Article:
|Publication number||US3047807 A|
|Publication date||Jul 31, 1962|
|Filing date||Feb 28, 1958|
|Priority date||Feb 28, 1958|
|Publication number||US 3047807 A, US 3047807A, US-A-3047807, US3047807 A, US3047807A|
|Inventors||Langan Jeremiah E|
|Original Assignee||Langan Jeremiah E|
|Export Citation||BiBTeX, EndNote, RefMan|
|Patent Citations (2), Referenced by (8), Classifications (8)|
|External Links: USPTO, USPTO Assignment, Espacenet|
July 31, 1962 J. E. LANGAN 3,047,807 DELAY TIMER COMPRISING SUCCESSIVELY CHARGED CAPACITORS WITH GASEOUS TUBE DISCHARGE MEANS Filed Feb. 28, 1958 7 BATTERY LOAD INVENTOR ATTORNEYS Fatented July 31, 1962 3,047,807 DELAY TIMER COMPRISING SUCCESSIVELY CHARGED CAPACITORS WHTH GASEGUS TUBE DISCHARGE MEANS Jeremiah E. Langan, 51 Carleton Terrace, Cressldil, NJ. Filed Feb. 28, 1958, Ser. No. 718,346 5 Claims. (Cl. 328-72) This invention relates to delay timers, and more particularly to means for providing electrical time delays for intervals of time varying from seconds to many hours duration, and which are arranged to produce an electrical pulse after a fixed delay by utilizing a nuclear constant current battery in a low-resistance electrical circuit containing capacitors and ionization diodes. The time of delay depends on the general principle that a specific time is required to charge a capacitor to a given potential or voltage. The voltage rise in the capacitor is limited to a small fraction of the equilibrium voltage of the nuclear battery by discharge of an ionization diode constructed so as to experience electrical breakdown at a predetermined voltage. In particular, the invention utilizes the sum of the times of several sequential chargings of capacitors to achieve time delays ranging from intervals of less than one second up to those of several hundred hours duration. This circuit permits the small energy of the battery to be accumulated during the whole of the relatively long time interval.
The circuit provided by the invention, and the delay timers incorporating it provide numerous advantages. The circuit, including the nuclear battery, has long shelf and use life (25 years or more), and the high equilibrium voltages of the nuclear batteries, of the order of 10,000 v., assure nearly linear charging rates up to 500 v. for circuits containing capacitors and a minimum of resistance. The low resistance of the electrical circuit results in high efiiciency in the accumulation of energy for use in the final timing pulse. Due to the simplicity of the circuit and the small number of components, a timer incorporating the circuit may be miniaturized. The circuit also permits construction of a timer which is free of influence by large mechanical accelerating forces. Wide temperature and pressure changes do not affect the timer, and miniature size and minimum weight is convenient and economical. Relatively large energy pulses compared to the battery current are accumulated for use in the timing pulse, and the electrical potential or voltage of the pulse of output signal can be fixed over a wide range of voltages. Furthermore, no liquid components with their attendant leakage problems are utilized, and there can be no failure due to repeated cycle fatigue.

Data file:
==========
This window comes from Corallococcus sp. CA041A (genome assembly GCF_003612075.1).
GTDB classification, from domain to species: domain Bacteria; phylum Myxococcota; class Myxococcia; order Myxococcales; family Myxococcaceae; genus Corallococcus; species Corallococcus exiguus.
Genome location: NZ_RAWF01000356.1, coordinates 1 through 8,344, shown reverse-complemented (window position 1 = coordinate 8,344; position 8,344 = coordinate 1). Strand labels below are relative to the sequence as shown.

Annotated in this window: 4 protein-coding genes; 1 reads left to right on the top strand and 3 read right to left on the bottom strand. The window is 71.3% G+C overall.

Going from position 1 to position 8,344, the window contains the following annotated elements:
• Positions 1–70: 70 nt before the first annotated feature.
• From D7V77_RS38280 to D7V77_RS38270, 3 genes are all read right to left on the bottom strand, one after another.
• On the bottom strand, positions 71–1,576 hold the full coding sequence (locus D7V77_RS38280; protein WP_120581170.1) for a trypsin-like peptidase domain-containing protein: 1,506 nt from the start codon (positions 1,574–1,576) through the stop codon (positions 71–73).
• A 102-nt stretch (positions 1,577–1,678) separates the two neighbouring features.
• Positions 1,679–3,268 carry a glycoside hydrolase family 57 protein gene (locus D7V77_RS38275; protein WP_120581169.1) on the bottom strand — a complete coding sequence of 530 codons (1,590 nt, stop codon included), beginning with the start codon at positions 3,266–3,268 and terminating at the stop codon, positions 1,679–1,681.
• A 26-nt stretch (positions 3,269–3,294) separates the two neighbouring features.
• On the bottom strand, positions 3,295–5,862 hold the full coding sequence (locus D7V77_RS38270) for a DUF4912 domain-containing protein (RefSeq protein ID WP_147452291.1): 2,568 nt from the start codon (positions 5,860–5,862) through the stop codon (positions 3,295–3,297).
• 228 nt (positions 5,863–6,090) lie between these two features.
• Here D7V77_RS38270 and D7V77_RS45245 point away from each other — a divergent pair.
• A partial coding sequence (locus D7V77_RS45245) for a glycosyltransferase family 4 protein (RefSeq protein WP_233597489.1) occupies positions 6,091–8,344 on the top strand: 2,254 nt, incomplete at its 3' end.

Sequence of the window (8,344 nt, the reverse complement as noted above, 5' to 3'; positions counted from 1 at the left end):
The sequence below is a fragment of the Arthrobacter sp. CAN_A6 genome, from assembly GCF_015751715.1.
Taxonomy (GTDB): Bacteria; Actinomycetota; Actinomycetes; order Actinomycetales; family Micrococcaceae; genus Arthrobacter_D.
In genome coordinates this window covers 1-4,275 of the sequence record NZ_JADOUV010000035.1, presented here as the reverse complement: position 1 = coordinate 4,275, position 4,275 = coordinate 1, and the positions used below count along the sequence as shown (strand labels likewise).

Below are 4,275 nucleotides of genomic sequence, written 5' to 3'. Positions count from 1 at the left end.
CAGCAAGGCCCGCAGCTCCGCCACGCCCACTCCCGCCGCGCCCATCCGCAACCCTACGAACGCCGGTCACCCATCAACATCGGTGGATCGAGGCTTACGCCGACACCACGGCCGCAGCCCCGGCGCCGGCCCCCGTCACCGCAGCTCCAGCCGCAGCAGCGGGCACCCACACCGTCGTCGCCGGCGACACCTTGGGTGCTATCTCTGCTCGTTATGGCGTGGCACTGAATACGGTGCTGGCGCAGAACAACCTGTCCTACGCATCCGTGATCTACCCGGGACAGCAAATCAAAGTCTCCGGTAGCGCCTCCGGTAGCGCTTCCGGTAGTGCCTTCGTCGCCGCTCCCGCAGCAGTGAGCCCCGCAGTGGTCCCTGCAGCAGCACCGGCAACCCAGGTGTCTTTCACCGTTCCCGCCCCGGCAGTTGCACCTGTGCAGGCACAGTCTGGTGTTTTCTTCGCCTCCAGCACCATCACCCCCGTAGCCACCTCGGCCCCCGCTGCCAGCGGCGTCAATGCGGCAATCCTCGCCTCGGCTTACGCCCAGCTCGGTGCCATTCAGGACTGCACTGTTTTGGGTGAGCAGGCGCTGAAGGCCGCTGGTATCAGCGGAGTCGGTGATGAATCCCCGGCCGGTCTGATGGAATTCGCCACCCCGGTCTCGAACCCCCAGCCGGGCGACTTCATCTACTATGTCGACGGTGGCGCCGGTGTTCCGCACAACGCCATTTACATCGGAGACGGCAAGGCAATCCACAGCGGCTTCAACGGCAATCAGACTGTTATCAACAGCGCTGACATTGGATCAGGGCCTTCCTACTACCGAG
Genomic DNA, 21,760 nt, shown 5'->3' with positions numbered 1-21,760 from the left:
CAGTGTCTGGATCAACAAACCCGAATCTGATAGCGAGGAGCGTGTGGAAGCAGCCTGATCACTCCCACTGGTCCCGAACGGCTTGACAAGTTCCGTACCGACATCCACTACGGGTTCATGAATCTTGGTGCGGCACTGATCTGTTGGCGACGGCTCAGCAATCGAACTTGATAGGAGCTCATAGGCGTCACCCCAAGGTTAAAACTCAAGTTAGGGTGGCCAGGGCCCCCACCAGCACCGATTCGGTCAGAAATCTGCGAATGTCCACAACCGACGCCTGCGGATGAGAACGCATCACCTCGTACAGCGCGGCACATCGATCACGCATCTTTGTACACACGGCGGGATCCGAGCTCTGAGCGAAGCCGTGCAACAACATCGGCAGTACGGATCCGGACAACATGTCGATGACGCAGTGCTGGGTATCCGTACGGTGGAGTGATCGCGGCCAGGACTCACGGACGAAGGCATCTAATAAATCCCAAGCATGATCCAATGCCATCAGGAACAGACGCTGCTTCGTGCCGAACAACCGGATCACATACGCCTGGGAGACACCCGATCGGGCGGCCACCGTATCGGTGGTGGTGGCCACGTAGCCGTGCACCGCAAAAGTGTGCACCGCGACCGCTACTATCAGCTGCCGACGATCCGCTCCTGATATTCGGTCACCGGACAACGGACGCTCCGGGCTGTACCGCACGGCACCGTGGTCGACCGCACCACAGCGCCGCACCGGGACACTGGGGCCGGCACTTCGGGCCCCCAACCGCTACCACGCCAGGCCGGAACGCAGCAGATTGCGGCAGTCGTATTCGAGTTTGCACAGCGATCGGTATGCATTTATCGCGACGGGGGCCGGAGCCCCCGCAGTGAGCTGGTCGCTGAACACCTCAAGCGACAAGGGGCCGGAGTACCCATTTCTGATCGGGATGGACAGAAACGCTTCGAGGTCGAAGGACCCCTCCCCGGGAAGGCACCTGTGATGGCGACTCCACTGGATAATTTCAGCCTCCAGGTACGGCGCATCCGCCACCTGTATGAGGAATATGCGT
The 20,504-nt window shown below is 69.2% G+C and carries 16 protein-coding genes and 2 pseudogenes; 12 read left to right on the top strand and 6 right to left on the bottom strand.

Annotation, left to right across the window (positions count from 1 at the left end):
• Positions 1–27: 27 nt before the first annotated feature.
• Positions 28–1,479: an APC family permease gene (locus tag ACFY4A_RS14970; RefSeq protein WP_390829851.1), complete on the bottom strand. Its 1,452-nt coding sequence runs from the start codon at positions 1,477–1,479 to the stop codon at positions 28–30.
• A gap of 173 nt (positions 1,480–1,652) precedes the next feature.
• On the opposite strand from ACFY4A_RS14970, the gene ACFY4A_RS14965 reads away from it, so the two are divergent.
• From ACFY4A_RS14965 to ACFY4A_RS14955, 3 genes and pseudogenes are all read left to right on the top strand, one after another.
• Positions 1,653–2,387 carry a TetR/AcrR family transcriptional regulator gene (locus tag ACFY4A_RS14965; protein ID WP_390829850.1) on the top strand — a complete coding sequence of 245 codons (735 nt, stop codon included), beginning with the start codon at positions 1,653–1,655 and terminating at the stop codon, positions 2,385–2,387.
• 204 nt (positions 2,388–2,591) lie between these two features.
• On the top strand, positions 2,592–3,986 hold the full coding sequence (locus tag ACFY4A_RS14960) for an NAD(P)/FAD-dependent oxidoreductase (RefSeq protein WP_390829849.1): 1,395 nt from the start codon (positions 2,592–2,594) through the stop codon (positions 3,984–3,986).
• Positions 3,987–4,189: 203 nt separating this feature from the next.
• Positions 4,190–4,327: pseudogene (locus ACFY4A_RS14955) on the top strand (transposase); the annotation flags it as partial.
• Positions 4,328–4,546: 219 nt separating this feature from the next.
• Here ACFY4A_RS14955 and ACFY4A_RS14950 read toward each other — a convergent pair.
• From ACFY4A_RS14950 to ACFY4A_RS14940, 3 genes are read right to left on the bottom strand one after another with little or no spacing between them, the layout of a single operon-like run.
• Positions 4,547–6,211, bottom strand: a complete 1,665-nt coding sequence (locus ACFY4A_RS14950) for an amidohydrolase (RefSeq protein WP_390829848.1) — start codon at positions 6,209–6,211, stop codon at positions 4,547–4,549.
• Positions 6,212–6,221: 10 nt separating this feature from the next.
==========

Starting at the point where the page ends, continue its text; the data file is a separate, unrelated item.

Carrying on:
An exemplary arrangement of a nuclear battery time delay circuit according to the invention is shown in the drawings in which battery 1 is a direct converter of nuclear energy from a ti-emitter into electrical energy. The capacitors 5 and 7 are fixed selected capacitances, and the diodes 6 and 8 have fixed selected discharge potentials. The load, which can be any equipment to be actuated, is represented by box 9. The switch arm 2 can be made to contact points 3 or 4. The electrical resistance of the circuit connecting the components is as low as practical.
During storage and until the initiation of the time interval, the battery 1 is short circuited through switch 2 connected to contact 3. This prevents the accidental accumulation of any electrical charge which might prematurely and unintentionally actuate the circuit.
At the beginning of the desired time interval, switch 2 is connected to contact 4 which completes the circuit to connect nuclear battery 1 across capacitor 5. Diode 6 is an essentially open circuit until capacitor 5 receives sufiicient electrical charge to increase its potential up to the discharge voltage of diode 6. This charging requires a finite time dependent on the magnitude of the constant current from the battery 1 and the capacitance of the capacitor 5. When the diode 6 is discharged, the quantity of electrical charge on 5 is shared with capacitor 7 proportionally to their respective capacitances. This sharing is essentially instantaneous because of the low resistance of the circuit. The voltage on each capacitance after Sharing is equal and at a value less than the discharge voltage of diode 6.